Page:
Extending Common Sweep Patterns
In this lesson, I’ll be taking one of the most common sweep picking patterns (EXAMPLE 1) and showing you how to slightly alter it, creating several different arpeggios.
It’s a cool way to take something ordinary and give it a more unique sound and vibe.
First, let’s take a look at EXAMPLE 1. This is a D minor arpeggio (D, F, A) that starts and ends on the fifth of the chord (A). It’s one of the first sweep patterns rock and metal guitarists learn because of its applicability, and it’s relatively easy for your left hand.
Notice there are two notes on the lowest string of the sweep (fifth string, A) and two notes on the highest string of the sweep (first string, E). Whenever you are sweeping and need to change direction, you can always put two notes on a string. This simplifies the picking for your right hand and makes it easier to change direction on the fly. The remainder of this lesson is based around this arpeggio, so make sure to have this down before you move on to the next examples.
For EXAMPLE 2, I’ll be playing the same sweep as EXAMPLE 1, but instead of playing the 3rd of the chord, F, on the highest string (first string, 13th fret), I’m going to play E (first string, 12th fret). This makes EXAMPLE 2 a Dm(add 9) arpeggio (D, F, A, E). This sweep has a completely different sound than a Dm arpeggio, yet it is almost identical in fingering.
Now, let’s move on to EXAMPLE 3. This arpeggio is identical to EXAMPLE 1 with the exception of one note. Instead of playing the 5th of the chord, A, on the lowest string of the sweep, (fifth string, 12th fret), I’m going to play a Bb (fifth string, 13th fret). This changes the arpeggio from Dm to Bbmaj7. Sonically, this is even farther removed from our original example, yet it is nearly the same shape and the same picking pattern for your right hand.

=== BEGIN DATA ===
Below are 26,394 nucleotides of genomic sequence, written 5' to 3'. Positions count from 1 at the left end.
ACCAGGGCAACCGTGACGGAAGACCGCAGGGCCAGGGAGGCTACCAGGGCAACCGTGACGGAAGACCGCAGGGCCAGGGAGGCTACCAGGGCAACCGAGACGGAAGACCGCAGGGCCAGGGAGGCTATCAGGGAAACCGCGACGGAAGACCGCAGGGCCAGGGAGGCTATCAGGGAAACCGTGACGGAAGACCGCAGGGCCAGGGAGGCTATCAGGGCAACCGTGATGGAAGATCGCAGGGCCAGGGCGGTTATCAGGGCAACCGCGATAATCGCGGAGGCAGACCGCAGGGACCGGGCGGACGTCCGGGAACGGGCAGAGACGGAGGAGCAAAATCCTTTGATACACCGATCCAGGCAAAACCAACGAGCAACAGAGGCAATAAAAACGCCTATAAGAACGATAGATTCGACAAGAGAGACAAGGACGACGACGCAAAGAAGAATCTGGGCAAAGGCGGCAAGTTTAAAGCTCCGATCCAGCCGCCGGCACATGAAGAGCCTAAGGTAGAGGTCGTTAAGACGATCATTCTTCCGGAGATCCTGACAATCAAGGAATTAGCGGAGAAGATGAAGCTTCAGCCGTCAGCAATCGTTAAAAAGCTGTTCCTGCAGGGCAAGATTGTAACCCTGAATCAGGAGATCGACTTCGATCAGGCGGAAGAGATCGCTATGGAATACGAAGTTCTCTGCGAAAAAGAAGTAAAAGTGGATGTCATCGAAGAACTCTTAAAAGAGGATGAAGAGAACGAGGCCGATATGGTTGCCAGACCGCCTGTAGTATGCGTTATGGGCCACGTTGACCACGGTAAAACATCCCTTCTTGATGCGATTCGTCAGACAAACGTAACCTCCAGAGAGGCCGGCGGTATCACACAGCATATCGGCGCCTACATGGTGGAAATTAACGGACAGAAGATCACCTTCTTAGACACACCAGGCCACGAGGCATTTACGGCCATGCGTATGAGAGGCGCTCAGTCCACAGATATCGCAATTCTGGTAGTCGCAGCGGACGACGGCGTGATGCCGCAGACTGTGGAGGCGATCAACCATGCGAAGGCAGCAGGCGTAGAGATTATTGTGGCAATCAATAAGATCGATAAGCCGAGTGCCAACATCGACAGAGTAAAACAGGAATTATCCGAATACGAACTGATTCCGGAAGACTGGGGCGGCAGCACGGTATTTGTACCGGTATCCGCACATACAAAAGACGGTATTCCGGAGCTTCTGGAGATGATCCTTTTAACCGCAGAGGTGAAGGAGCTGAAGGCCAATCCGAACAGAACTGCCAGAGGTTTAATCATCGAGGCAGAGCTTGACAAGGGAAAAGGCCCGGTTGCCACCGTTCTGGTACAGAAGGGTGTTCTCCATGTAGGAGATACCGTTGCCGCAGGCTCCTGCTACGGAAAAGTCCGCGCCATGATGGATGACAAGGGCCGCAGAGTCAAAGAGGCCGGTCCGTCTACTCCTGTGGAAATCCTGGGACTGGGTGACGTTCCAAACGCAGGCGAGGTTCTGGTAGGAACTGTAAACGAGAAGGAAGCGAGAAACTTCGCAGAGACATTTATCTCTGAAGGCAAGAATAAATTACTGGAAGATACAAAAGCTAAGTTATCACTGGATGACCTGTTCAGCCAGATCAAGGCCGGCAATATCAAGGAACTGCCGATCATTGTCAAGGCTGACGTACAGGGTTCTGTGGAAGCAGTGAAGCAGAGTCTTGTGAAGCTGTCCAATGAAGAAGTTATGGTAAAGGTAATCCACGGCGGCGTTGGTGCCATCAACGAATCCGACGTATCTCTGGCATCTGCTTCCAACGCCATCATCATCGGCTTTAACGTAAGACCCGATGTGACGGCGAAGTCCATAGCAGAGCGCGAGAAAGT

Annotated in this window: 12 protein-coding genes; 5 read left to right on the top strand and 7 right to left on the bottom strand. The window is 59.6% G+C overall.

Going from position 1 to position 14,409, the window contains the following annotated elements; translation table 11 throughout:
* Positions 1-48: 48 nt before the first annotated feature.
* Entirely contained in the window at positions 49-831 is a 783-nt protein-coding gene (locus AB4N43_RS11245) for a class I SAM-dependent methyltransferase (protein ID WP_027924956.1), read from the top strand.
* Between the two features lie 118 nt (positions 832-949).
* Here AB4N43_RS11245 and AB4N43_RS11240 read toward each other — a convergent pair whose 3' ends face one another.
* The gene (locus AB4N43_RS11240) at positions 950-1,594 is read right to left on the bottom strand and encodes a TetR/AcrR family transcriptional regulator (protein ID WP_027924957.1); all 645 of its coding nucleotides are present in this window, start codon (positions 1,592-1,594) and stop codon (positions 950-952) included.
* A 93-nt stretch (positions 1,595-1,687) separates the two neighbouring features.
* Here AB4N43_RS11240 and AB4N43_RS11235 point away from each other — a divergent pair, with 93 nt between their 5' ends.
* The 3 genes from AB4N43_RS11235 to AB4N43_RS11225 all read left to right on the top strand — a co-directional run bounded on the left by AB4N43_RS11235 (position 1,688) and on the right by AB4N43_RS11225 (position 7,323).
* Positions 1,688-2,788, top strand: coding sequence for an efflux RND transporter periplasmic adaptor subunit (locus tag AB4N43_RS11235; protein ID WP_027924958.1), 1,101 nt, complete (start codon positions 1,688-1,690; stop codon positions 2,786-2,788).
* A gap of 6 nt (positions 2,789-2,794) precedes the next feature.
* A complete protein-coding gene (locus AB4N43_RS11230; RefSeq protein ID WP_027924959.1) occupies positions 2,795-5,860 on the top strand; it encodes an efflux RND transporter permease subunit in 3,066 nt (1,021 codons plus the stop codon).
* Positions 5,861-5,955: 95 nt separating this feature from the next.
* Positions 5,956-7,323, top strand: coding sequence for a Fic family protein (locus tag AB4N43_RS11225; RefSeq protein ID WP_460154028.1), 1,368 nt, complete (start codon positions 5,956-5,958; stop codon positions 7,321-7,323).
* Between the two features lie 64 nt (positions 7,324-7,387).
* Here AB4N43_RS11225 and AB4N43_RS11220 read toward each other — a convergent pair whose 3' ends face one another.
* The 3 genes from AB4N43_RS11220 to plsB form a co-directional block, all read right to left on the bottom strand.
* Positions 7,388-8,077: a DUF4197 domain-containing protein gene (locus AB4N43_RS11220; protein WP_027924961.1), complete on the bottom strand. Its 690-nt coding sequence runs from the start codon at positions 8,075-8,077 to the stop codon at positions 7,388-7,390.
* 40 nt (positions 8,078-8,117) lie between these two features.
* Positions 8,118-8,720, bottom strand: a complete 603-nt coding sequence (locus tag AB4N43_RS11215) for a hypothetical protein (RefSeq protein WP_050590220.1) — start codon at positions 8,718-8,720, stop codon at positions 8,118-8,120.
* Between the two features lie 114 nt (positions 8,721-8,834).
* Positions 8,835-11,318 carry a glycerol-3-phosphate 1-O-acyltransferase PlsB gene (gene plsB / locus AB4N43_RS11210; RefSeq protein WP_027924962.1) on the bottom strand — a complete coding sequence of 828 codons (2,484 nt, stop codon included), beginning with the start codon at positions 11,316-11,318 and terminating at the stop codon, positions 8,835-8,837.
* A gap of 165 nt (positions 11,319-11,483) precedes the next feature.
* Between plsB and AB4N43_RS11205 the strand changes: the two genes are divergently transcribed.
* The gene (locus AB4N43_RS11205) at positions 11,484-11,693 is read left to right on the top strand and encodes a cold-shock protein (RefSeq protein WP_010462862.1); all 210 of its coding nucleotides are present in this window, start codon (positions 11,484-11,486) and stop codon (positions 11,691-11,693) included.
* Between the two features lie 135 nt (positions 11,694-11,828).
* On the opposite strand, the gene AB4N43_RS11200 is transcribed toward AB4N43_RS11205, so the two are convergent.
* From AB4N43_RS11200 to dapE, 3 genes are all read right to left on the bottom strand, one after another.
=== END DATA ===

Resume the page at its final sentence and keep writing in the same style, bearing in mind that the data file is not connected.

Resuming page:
For EXAMPLE 4, I’m going to use previous examples and string them together into a four-chord progression. The progression is Dm, Bbmaj7, Fmaj7, Am(add9). The Dm and Bbmaj7 chords are the same fingerings as EXAMPLE 1 and EXAMPLE 3, respectively. The Fmaj7 arpeggio is the same pattern as EXAMPLE 3, just shifted down the neck; now the root note of the arpeggio is F (fifth string, eighth fret). Similarly, the Am(add9) arpeggio is the same pattern as EXAMPLE 2, just moved down the neck.
What I like about this lesson is that even though the final example sounds complex, the picking pattern for every chord is identical, which makes it easy to execute. Once you work the speed up of one example, you should, in theory be able to play the other examples at the same speed. I’d encourage you to take these patterns and create progressions and licks of your own all over the neck. There are endless possibilities. Cheers!
Sammy Boller is the guitarist for the Detroit rock band Citizen Zero. They’re touring and recording their first full-length album with Al Sutton and Marlon Young (Kid Rock, Bob Seger, Uncle Kracker). In 2012, Boller was selected by Joe Satriani as a winner of Guitar Center’s Master Satriani competition. He studied music at the University of Michigan. For more about Boller, or to ask him a question, write to him at email@example.com or follow him on Twitter.